What was expected to be a relatively easy win for Finland was turned on its head as the Czech Republic went out and finished the game with a 3-1 victory. Finland suffered from a combination of failings. Its defensive unit was not as strong as it had been in previous games and their offensive unit failed to connect to put enough goals by the Czechs to win. Its quite likely that the injury to Miro Aaltonen has hurt their top six and damaged their chemistry. The Czechs were able to keep on the pressure and get the victory.

Teuvo Teravainen did show however why he should have been picked higher than he was in the 2012 draft and showed some excellent skills and a great shot to put up Finland's lone goal of the game. The Chicago Blackhawks got a steal out of the young Finnish forward. The Dallas Stars' own Radek Faksa also had an excellent game despite not getting on the score board. He is being used by the Czech Republic much like he is being used by the Kitchener Rangers - in a defensive style rather than a run and gun forward. His work along the boards and in front of the net continues to be of high standard. San Jose Sharks forward Tomas Hertl also showed off some very impressive hands and had excellent chemistry with Dmitrij Jaskin.

When it comes to the 2013 NHL Entry Draft Sasha Barkov was probably one of the better Finnish forward but the top forwards as a whole were generally ineffective. Fellow Finn, Rasmus Ristolainen, showed a nasty edge when he decked a Czech forward at the side of his goal. He earned a two minute roughing call for it but showed that he wasn't in any way a gentle giant but a defenseman who could hold his own.

The Canada-Slovakia game for a while looked like it could be one of the big upsets of the tournament with Canada down 2-0 at the end of the first and finishing the second ahead 4-3. Considering this was a game which Canada was expected to walk they paid a heavy price for the eventual victory. The first goal, scored by 2013 draft eligible Marko Dano, was a result of Ryan Murphy being out of position and forcing Brett Ritchie to try and defend against Dano who had a shot at a wide open net. Marko Dano finished the game with two goals. The dam broke in the third period and the Canadians were able to win with a convincing score. Two of their players, J.C Lipon and Anthony Camara, were given game misconducts for on ice hits, Lipon will face the IIHF disciplinary board and could be suspended, and they played the game with only 10 forwards. Another consequence of these game misconducts was that Ritchie was split from team mate Ryan Strome and had to help anchor a defensive forward line for Canada.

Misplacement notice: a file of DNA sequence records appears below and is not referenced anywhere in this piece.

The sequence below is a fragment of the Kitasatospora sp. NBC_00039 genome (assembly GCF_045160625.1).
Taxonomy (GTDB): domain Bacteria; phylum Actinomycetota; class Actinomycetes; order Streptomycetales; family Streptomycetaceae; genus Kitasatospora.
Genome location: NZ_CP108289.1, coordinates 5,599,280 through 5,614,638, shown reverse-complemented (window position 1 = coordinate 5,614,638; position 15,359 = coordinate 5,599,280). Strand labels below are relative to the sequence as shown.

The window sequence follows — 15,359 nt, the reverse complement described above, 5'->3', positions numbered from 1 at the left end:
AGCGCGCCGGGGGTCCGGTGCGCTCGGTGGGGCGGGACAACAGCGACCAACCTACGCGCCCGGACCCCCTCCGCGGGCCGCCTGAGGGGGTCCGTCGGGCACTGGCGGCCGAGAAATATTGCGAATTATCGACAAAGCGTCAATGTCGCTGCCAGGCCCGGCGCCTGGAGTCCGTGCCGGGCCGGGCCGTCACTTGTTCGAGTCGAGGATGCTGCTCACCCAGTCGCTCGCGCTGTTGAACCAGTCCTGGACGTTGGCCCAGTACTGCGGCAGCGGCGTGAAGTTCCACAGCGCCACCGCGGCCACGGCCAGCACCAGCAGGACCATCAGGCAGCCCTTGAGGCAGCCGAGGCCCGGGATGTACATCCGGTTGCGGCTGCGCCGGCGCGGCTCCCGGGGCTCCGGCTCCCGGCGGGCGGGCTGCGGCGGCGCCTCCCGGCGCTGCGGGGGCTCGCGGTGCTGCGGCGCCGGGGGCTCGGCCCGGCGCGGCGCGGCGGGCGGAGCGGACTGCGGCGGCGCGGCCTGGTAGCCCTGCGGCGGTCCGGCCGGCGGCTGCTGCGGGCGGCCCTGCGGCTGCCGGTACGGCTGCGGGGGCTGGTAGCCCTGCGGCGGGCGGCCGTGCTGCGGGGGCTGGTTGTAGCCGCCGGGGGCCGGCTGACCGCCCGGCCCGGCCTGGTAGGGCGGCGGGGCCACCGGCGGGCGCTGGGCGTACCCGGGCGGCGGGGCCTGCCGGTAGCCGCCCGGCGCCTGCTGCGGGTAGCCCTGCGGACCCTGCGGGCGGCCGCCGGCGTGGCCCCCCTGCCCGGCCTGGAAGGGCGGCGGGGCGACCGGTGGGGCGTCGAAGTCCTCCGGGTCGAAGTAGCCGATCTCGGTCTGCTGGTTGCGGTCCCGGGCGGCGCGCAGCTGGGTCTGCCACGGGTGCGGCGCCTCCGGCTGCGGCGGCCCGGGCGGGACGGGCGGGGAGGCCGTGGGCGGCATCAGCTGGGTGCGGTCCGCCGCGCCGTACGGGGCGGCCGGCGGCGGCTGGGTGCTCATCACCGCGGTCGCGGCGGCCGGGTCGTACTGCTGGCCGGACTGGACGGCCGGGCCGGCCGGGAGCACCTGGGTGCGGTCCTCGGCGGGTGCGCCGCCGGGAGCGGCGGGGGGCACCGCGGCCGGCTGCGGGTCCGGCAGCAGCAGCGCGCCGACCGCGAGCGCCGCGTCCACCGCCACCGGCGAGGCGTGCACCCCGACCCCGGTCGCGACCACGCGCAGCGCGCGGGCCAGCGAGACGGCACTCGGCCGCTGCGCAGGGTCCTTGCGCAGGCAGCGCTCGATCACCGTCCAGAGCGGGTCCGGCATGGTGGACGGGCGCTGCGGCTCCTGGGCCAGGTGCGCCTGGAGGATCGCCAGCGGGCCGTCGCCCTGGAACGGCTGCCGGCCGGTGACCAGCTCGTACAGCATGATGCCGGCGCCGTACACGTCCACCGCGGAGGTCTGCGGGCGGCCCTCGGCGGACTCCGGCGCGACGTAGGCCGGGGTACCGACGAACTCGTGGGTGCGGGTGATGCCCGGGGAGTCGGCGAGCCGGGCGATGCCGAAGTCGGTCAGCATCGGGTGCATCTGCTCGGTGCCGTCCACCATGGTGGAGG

It must be worrying for the Canadians however that they will be lacking at least Bo Jenner and possibly J.C Lipon for an important game against the USA. Despite their attempts to solve disciplinary issues they still continued to send men to the box regularly and at one point in the second period the Canadians had spent at least 25% of the game with at least one man in the box. Considering they only just managed to hold on against a gritty and determined side in Slovakia it's not a good reflection of what could happen if they put up this kind of performance against fellow top teams such as the USA, Russia and Sweden who could easily punish them for these infractions.

The Sweden Switzerland game also featured another near upset for a top side as the Swedes only just managed to hold on to take the game to overtime and the eventually a 3-2 shootout victory. One positive side of this is that during their gold medal winning tournament last season the Swedes also only managed to beat Switzerland in the shootout. Many of the top Swedish forwards were not performing up to scratch including Washington Capitals forward Filip Forsberg. However Emil Molin stepped in and constantly performed as one of their top players throughout the entire game getting an assist on their first goal. Molin played extremely well on the powerplay and was instrumental in setting up chances for the entire game.

Despite having some defensive slips, such as a failure to clear the puck from his own crease when it was right in front of him, he was one of the more energetic and noticeable forwards on the ice for the Swedes. It was really positive to see Emil Molin play consistently at a high level and be at the front of the swedish recovery and eventual victory. It makes me hope that we will see him in North America soon considering his problems getting ice time with Byrnas in the Elitserien.